This is a post about leadership. It’s about the responsibilities of the individual asked to lead a campus-wide initiative.
Here’s the context. You are leading something like a website relaunch, a redesign of the alumni magazine, or the deployment of an intranet. You’re a smart person so you’ve already rounded up executive support for the project and you have a strategy. You even have a project charter that clearly articulates goals, objectives, and a project plan.
What can go wrong? Plenty. Here are just a few possible scenarios:
Stakeholders are confused about the project goals.
As the project lead, YOU are the voice. It is up to you to be the regular reminder of project goals and talk about what’s included and what’s not. Don’t be afraid to, “Rinse. Repeat.” It’s also your job to help people understand the overarching strategy. Don’t be frustrated by the job of regularly informing your campus. Use the strategy you have in place as a foundation for talking about what the project entails. Expect to participate in internal communications about your project; in the long run, good communications with your campus will keep expectations in check.
The project is “growing” and now includes work you didn’t plan for.
Scope always creeps. It’s just a matter of how much. It is incredibly difficult to control the scope of a campus initiative. Frankly, internal stakeholders are looking to any new project as a way to solve a problem they have. (This is why your meeting about selecting a new CMS becomes an opportunity for people to talk about how much they hate your email software.) In order to launch or publish or go live, you have to have an endpoint. A limit to what you’re doing — a defined scope — means you’ll actually finish. Once you have a scope, you can’t be afraid to say it out loud. That’s how you enforce it. In my experience, people respond well to honesty. I’ve been known to say, “The team is working 24/7 to get done what’s already in scope. How about we add that to our list of phase two items? We understand it’s important; we just can’t make it happen in the time we have left.”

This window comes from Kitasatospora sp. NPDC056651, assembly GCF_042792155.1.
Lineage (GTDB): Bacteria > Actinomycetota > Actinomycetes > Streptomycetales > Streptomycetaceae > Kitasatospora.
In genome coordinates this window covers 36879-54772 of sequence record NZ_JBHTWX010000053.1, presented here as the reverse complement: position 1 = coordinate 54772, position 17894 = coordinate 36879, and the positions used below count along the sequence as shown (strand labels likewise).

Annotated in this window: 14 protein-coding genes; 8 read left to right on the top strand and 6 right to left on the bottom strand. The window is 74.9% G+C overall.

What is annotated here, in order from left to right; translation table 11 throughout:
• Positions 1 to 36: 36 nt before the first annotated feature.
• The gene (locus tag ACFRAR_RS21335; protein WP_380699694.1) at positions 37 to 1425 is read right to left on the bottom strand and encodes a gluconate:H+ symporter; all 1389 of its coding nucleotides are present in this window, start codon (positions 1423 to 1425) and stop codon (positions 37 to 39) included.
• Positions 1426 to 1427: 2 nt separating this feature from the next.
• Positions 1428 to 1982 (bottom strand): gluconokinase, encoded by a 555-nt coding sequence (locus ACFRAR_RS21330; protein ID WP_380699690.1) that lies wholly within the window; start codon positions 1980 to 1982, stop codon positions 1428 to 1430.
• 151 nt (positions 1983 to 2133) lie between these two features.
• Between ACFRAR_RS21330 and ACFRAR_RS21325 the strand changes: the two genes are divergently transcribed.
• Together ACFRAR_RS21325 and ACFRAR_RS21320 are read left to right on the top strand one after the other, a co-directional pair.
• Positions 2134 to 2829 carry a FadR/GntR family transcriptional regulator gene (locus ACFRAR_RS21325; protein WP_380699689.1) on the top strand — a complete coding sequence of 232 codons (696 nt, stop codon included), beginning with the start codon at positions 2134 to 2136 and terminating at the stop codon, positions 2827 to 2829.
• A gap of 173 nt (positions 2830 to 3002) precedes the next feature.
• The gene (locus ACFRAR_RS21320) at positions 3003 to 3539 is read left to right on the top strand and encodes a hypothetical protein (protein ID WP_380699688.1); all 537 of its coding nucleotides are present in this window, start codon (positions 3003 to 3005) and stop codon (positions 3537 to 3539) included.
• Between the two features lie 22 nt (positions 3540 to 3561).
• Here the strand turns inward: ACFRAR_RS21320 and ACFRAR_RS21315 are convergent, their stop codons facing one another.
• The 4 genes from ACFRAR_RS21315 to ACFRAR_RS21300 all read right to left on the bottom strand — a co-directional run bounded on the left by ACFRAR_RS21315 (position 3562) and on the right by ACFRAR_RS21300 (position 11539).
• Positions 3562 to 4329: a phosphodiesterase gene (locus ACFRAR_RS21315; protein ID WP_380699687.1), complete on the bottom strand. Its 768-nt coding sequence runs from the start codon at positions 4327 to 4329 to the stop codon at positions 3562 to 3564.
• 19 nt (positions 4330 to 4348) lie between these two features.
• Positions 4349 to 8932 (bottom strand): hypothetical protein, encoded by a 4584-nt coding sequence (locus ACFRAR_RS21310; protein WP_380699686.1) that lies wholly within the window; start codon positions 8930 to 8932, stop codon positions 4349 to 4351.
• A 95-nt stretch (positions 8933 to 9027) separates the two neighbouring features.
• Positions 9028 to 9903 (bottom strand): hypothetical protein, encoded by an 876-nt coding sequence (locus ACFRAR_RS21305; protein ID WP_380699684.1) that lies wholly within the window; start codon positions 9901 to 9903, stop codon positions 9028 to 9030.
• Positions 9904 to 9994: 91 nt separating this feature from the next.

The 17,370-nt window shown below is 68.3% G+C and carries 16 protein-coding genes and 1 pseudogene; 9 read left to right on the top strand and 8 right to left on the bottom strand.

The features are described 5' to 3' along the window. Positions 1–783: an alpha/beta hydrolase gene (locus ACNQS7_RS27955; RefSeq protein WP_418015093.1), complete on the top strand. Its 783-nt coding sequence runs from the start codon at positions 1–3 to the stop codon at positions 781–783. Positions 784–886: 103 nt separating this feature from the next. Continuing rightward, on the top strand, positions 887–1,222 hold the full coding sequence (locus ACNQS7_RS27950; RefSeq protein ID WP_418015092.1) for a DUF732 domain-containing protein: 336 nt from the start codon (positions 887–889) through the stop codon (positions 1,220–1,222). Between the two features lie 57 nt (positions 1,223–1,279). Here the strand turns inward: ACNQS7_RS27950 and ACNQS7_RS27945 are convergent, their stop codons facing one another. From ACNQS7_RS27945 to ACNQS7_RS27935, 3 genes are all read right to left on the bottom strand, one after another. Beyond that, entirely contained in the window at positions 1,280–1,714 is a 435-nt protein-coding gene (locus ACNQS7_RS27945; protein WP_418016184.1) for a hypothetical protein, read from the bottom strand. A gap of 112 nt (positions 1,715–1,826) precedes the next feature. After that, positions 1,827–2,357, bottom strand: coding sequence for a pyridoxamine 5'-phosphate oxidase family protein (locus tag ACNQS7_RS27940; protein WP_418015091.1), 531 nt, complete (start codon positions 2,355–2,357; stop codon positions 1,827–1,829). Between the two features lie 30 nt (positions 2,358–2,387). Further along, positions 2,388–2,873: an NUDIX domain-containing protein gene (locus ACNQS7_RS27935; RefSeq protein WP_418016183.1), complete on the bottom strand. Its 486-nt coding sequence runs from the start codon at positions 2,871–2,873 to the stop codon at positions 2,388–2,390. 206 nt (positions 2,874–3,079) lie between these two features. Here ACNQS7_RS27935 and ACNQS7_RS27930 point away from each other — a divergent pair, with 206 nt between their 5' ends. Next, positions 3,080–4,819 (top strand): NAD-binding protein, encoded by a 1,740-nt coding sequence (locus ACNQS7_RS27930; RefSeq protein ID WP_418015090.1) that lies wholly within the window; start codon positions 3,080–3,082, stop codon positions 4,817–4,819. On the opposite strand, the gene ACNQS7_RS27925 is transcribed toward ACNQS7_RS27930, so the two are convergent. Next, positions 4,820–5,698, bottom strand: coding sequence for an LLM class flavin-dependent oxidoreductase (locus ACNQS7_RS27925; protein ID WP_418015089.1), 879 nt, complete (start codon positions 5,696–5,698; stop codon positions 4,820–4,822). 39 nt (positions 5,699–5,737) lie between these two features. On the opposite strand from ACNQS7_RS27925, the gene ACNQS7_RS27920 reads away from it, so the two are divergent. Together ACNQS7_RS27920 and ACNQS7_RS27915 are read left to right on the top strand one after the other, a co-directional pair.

Your boss is focusing on consensus and risking the success of the project.
Sometimes, your boss is the biggest barrier to your leadership on a project. This may be because people in management positions filter every decision based on the personal risk it means for them. Sometimes, they have seen other projects fail miserably and they are trying to protect you (and themselves). Sometimes, they are good managers of the present but they are not thinking long term and they do not have vision. In my view, this is the real reason that campus-wide projects need an executive sponsor who can take the heat on the team’s behalf. Keep your boss informed but use your executive sponsor for cover and for making progress.
Meetings of your advisory committee aren’t productive.
Focus on the word “advisory” and keep in mind that YOU are the expert. Step into that role and build on the momentum from your past successes! When working with your committee:
- Go in with the best answer. Propose a plan or solution that the committee “advises” on.
- Avoid asking open-ended questions. Frame the way you ask for feedback and set a deadline for getting it.
- Ground your recommendations and plans in best practice, research, and data.
- Talk informally to members of the committee to get their support for a particular idea or recommendation before formal discussion at a meeting. Ask your supporters to speak up if needed during the meeting.
- Don’t be afraid to take a vote. Sometimes, consensus takes too long.
Campus politics are getting in the way.
Yes, it is your job to manage the politics. Get over it and move on. Remember, leadership is about discipline. It’s about what you do and what you don’t do. It’s about having a vision for a project and understanding that not everyone will like the choices and decisions you make. When all else fails, stick with your strategy. Keep calm and follow the plan. Consult with your executive sponsor and refer back to the project goals and objectives to make your case. Sometimes, I was known to ask, “Why did we start this project and invest valuable resources if we only wanted to keep what we already have?”
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